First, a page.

Leadership: What needs to change to avoid disaster?

22nd September 2011

The latest to make a "back me or sack me" pitch is Oswald Gruebel of UBS, as the bank's chief executive steels his determination to stay in his job in the wake of a $2.3 billion rogue trading scandal, reports the Financial Times (paywall).

In the toughest economy the world has faced since the Great Depression, most organizational leaders, whether in business or politics, aren't taking time to ponder their particular style – they are trying to make it through the day, but they face an uphill struggle.

This week the IMF's top financial stability official, Jose Vinals, called for an immediate bail-out of the banks across Europe even if this meant nationalising them, blaming inaction on ‘weak politics', writes Alex Brummer in the Daily Mail.

"Failure of leadership on both sides of the Atlantic has led financial markets ‘to question their resolve'," he added.

Here Mindful Money offers a selection of views on the subject of leadership – and asks for your opinion on what needs to change.

How much value should we place on leadership during a financial crisis?

Of course there are a range of opinions on this question, and we would like to hear yours, but Kim Stephenson, Mindful Money's resident psychologist blogger, for one, says: "People want reassurance and a sense of purpose, so leadership is really important. But it isn't intellectual (because usually nobody knows what the answer is). It is about trust and faith – and every politician I can think of has totally lost the public's trust."

Did failed leadership cause the financial crisis?

Certainly at times the crisis has required urgent action, with leaders that have failed, or perhaps been too scared, to agree and take action – in some eyes the euro crisis in particular has turned into a farce.

An article in The Economist says: "Investors have sniffed out that Europe's leaders seem unwilling ever to do enough. Yet unless politicians act fast to persuade the world that their desire to preserve the euro is greater than the markets' ability to bet against it, the single currency faces ruin…

"It is a sobering thought that so much depends on the leadership of squabbling European politicians who still consistently underestimate what confronts them. But the only way to stop the downward spiral now is an act of supreme collective will by euro-zone governments to erect a barrage of financial measures to stave off the crisis and put the governance of the euro on a sounder footing."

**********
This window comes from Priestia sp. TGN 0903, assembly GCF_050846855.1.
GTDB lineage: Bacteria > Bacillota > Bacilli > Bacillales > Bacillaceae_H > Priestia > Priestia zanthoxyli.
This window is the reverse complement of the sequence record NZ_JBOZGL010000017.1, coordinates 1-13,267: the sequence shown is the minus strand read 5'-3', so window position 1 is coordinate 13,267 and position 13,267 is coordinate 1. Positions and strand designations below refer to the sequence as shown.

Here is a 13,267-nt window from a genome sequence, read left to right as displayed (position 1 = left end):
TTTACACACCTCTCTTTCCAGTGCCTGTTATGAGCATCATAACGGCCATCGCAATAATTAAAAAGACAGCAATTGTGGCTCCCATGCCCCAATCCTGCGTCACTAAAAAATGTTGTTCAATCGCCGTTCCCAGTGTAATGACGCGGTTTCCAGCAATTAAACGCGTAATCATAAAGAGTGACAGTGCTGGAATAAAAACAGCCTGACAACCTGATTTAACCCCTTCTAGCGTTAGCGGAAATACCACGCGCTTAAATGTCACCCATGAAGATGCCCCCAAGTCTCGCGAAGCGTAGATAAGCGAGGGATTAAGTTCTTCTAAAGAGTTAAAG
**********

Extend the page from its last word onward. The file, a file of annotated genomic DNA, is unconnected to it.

So in general, are people more likely to listen to a collective community rather than a single leader?

These days, when you are in search of a solution or opinion on any subject, the first stop is often the internet – rather than seeking out a professional.

Kim Stephenson says: "People tend to like advice that they see as independent, so people often ignore leaders of any type on the basis that they have an obvious agenda and bias. 

"…I use the wisdom of crowds idea a lot in management development because it provides a lot more potential answers to real world problems than one person, however clever that one person is.  But crowds don't tend to do much on their own. 

"The problem solving capacity usually has to be directed and a crowd isn't often the best way to decide what problems need to be solved, the order to solve them in, to set priorities for achieving long term goals, or to set out the vision of where you want to be."

Is it the individual or a team that makes a successful company?

As Steve Jobs stepped down as Apple's CEO this summer, the press was full of dire warnings about the company's future – and the impact one person had on the company's success.

Ken Eisold, an internationally respected authority on the psychodynamics of organisations and a Mindful Money blogger warns on the ‘halo effect' on his blog: "The idealized glow of a halo makes it hard to see clearly – and to think straight…

"An account of Job's career in Newsweek is suffused with idealizations.  At the same time, offering a retrospective of his career, it reminds us that his life, like most of ours, has been chequered and filled with its share of mistakes.

"Most of us probably have not forgotten that he was booted out of Apple for being a poor manager before he was brought back…

"I do not in any way want to take away from Jobs' brilliant achievements at Apple.  The point is about us, and our susceptibility to hero worship.  It's about how hard it is for investors to think straight and keep in touch with reality."

But even so, the power of one person sometimes cannot be underestimated, whether a politician or CEO. Where would Microsoft be without Gates or Virgin without Branson, for example? They are the figureheads – albeit with a team behind them.

We would like to hear your opinion – what needs to change?

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